Stephen Shankland is reporting that Oracle has quietly cut database prices on some low-end servers using multicore processors. It's clear that Oracle's move is because Microsoft doesn't charge that way and is making some database inroads.
Between the Lines
Larry Dignan and other IT industry experts, blogging at the intersection of business and technology, deliver daily news and analysis on vital enterprise trends.
Larry Dignan is Editor in Chief of ZDNet and SmartPlanet as well as Editorial Director of ZDNet's sister site TechRepublic.
Rachel King is a staff writer for ZDNet based in San Francisco.
Zack Whittaker writes for ZDNet, CNET, and CBS News. He is based in New York City.
Om Malik posts on GigaOm that the "Web monster" has been unleashed and is "gobbling up desktop applications, chewing them up and spitting them out as a Web applications," with the exception of the instant messaging. Browser-based IM clients like Meebo are gaining some popularity, but the popular IM clients have become aren't going away, Om concludes.
Microsoft's deal with Novell to resell SUSE Linux may be controversial, but it's looking like a boon for Novell. In fact, it's just about the only bright spot the Novell has right now.
Notable headlines:George Ou: Is AMD being hypocritical about benchmark ethics?Multicore move cuts Oracle database cost.
Andrew Keen has just joined our cadre of ZDNet bloggers, and he is sure to make waves. Andrew is not a fan of the great blogocracy, as I wrote in my reflections on a decade of blogging.
This week on the Dan & David Show, David and I are both in the same place (San Francisco) at the same time for a change. We hook up in the ZDNet broadcast studio in our nice suits, the professional look, for a video version of the show, thanks to our chief cinematographer Charlie Wagner, chief director and editor Kelly Hendricks, chief podcast engineer Jason Howell and the boss, executive producer Marianne Wilman.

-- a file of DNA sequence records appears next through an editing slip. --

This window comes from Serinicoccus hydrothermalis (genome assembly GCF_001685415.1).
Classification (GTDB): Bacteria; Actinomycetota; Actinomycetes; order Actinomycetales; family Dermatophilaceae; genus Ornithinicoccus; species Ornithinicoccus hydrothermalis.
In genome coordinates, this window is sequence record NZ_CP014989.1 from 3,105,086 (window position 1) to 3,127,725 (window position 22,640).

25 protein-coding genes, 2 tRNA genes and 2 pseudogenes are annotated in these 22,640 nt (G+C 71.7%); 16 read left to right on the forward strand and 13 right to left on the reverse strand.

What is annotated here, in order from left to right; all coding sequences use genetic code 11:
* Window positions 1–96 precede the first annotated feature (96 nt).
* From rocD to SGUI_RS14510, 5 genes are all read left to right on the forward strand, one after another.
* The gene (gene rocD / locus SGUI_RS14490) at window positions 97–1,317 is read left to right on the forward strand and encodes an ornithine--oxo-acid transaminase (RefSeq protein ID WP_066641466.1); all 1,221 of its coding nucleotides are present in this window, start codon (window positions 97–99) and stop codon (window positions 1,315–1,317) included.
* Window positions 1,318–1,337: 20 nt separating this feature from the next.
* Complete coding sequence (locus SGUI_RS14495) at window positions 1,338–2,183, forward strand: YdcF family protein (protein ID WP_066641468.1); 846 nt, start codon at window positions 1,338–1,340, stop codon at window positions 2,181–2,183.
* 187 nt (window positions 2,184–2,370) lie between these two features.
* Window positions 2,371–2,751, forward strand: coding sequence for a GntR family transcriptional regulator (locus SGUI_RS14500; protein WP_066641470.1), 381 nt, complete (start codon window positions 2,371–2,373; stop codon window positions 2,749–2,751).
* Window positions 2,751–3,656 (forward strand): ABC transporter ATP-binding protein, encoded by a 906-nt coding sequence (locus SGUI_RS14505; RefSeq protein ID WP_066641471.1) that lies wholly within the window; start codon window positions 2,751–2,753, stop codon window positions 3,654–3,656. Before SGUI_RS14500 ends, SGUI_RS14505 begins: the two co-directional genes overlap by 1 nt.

Dell CEO Michael Dell noted his company's fourth quarter results were disappointing, "but what matters is our future plan of action." Unfortunately, Dell has chosen to clam up beyond that statement.
Widgets are making further entry into the enterprise. IBM is partnering with Google to allow integration of more than 4,000 Google Gadgets with WebSphere portals.
Oracle doesn't miss a chance to fire barbs at SAP. It even launched a few as it acquired Hyperion earlier today.
Despite concerns about offshore outsourcing upcoming information technology talent may have plenty of opportunities as baby boomer techies retire. That seems to be the consensus coming out of an IT panel held by the Temple University on Tuesday.